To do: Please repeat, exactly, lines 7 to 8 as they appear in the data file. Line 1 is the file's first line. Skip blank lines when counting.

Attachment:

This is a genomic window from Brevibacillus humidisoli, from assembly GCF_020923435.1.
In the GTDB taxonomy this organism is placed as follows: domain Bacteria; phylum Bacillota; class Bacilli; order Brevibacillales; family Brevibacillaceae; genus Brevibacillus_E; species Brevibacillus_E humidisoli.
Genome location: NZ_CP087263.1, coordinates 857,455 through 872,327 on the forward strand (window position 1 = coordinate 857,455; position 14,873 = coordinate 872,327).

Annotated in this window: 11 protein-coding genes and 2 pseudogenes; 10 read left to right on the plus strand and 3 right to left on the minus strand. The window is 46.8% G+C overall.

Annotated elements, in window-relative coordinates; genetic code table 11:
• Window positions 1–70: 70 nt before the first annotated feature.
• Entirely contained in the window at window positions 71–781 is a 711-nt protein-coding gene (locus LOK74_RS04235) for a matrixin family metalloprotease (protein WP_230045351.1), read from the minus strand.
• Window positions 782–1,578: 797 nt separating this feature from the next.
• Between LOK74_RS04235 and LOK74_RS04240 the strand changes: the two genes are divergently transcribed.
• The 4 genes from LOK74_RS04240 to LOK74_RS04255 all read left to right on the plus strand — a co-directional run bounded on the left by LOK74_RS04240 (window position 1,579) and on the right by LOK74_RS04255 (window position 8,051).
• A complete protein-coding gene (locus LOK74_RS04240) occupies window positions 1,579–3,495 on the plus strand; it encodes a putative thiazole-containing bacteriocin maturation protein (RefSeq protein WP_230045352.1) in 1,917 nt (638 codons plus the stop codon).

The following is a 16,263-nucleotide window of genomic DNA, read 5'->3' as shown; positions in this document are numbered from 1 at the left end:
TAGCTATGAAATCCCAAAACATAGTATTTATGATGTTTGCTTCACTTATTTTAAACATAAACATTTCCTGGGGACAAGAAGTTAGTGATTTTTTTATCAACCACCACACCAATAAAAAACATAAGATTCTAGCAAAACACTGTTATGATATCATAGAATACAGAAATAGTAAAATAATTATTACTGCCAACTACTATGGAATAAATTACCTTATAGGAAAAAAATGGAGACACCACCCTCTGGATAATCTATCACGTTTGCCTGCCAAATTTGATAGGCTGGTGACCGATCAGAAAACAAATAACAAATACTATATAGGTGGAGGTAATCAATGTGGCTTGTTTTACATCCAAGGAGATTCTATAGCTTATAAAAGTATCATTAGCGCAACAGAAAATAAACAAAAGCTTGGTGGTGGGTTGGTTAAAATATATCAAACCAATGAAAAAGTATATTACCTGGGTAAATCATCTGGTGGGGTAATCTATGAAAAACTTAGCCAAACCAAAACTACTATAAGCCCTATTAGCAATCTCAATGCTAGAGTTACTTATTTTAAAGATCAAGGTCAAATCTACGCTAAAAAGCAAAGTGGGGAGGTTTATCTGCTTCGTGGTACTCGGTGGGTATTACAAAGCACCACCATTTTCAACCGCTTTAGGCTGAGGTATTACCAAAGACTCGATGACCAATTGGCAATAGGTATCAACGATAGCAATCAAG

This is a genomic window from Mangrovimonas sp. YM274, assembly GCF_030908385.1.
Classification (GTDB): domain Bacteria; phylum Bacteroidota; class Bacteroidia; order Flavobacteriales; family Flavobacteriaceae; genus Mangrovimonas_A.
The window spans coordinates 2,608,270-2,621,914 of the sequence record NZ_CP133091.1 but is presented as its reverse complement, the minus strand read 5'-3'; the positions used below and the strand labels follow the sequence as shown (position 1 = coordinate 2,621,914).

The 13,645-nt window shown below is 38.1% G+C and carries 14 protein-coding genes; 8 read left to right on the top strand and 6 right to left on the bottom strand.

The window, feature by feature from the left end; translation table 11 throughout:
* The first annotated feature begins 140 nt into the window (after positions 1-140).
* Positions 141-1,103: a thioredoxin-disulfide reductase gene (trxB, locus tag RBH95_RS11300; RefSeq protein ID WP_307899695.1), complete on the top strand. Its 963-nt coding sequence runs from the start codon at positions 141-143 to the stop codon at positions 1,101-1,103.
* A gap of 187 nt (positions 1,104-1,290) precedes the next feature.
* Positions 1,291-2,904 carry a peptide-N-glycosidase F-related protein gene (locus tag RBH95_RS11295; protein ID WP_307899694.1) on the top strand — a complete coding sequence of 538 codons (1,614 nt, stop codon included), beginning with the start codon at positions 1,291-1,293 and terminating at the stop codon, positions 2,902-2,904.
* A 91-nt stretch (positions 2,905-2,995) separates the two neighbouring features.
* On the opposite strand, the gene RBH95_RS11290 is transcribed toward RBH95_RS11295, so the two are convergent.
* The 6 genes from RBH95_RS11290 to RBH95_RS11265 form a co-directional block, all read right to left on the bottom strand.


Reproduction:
• Entirely contained in the window at window positions 71–781 is a 711-nt protein-coding gene (locus LOK74_RS04235) for a matrixin family metalloprotease (protein WP_230045351.1), read from the minus strand.
• Window positions 782–1,578: 797 nt separating this feature from the next.